# Data Structures – Bloom Filter

## Description

A Bloom filter is a data structure which is similar to a set. The Bloom filter allows for the question Is this item a member of the set? to be answered quickly. The filter will never return No if the item is in the set; but, it may return Yes if the item is not in the set. This is one downside to using a Bloom filter, there is a chance for false positive results when checking if an item is in the set. An upside to using a Bloom filter is that adding an item to the set and checking if the item is in the set is a constant time O(n) operation.

## Example

The following example uses a Bloom filter to create a friend list. The example implementation uses three hashing functions. The hashing functions ingest a string (a friend name) and calculate a single value for the string based on the number of spots in the Bloom filter.

Create filter as an array of 10 indices. A `0` indicates no item is at that index.

`[0,0,0,0,0,0,0,0,0,0]`

A user adds David to the friend list. The string (`'David'`) is put through several hashing functions which return `0`, `4`, and `8`, respectively. The values from the hashing functions are used to update the filter array at those indices.

The filter indices are updated using those hashed values. A `1` indicates an item has been added at that index.

`[1,0,0,0,1,0,0,0,1,0]`

A user adds Rosie to the friend list. The hashing functions return `3`, `4`, and `6` for `'Rosie'`. The filter indices are updated using the hashed values.

`[1,0,0,1,1,0,1,0,1,0]`

There is a check if Chuck is a member of the friend list. The string `'Chuck'` is put through the hashing functions returning `1`, `3`, and `6`. When the filter array is checked at those indices, it returns `0`, `1`, and `1`. Because one index has a `0` value, Chuck is definitely not a member of the list.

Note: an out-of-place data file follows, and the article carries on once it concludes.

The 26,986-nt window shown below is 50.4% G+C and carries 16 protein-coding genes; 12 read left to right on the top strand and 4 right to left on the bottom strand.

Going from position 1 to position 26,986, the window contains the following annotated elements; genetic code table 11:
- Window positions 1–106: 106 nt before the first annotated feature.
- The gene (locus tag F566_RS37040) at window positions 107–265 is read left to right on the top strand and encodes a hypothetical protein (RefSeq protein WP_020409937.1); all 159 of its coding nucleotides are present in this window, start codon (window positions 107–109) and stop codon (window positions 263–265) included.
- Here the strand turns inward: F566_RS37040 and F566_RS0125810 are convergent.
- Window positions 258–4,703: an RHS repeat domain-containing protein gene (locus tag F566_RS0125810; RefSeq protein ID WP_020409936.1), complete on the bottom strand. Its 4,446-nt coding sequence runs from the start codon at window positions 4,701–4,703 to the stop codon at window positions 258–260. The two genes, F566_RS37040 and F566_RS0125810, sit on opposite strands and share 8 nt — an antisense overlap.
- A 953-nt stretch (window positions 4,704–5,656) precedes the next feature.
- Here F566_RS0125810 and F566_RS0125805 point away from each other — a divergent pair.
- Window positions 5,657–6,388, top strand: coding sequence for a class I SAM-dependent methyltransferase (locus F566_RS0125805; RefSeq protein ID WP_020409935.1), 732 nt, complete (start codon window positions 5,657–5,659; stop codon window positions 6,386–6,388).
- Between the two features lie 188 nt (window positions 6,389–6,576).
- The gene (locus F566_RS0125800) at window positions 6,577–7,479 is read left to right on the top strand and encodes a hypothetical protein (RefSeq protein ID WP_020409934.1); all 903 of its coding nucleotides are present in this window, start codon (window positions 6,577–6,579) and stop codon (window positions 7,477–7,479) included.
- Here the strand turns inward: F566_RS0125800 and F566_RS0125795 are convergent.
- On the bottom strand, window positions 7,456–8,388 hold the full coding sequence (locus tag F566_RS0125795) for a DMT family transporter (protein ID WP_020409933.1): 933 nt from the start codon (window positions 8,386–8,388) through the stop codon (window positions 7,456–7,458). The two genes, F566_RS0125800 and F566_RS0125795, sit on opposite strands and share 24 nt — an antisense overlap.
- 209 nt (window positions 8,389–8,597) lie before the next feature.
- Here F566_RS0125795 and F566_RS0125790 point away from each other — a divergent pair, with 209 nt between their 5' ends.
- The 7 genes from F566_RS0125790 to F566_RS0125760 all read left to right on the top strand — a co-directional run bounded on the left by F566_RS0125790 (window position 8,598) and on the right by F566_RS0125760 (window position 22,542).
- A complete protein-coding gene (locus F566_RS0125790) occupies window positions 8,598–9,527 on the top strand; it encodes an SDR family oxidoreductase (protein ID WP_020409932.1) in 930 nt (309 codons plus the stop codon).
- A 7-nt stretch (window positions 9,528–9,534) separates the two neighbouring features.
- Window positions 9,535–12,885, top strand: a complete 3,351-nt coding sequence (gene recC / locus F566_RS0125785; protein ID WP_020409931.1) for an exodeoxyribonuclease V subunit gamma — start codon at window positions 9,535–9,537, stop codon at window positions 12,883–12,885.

There is a check if Maja is a member of the friend list. The string `'Maja'` is put through the hashing functions, returning `0`, `6`, and `8`. When the filter array is checked at those indices, it returns `1`, `1`, and `1`. Because all three indices have a value of `1`, Maja may already be a member of the list. This is a false positive result.

## Considerations

Bloom filters allow for quick look up to determine if a value is possibly a member of the set or definitely not a member of the set. The more items added to the Bloom filter the rate of false positive results when checking if an item is a member of the set will increase. One way to decrease the rate of false positive results is to increase the size of the array. Although this is a compromise because the larger the array, the greater memory it will occupy. It is necessary to determine an acceptable rate of false positive results for a given array size.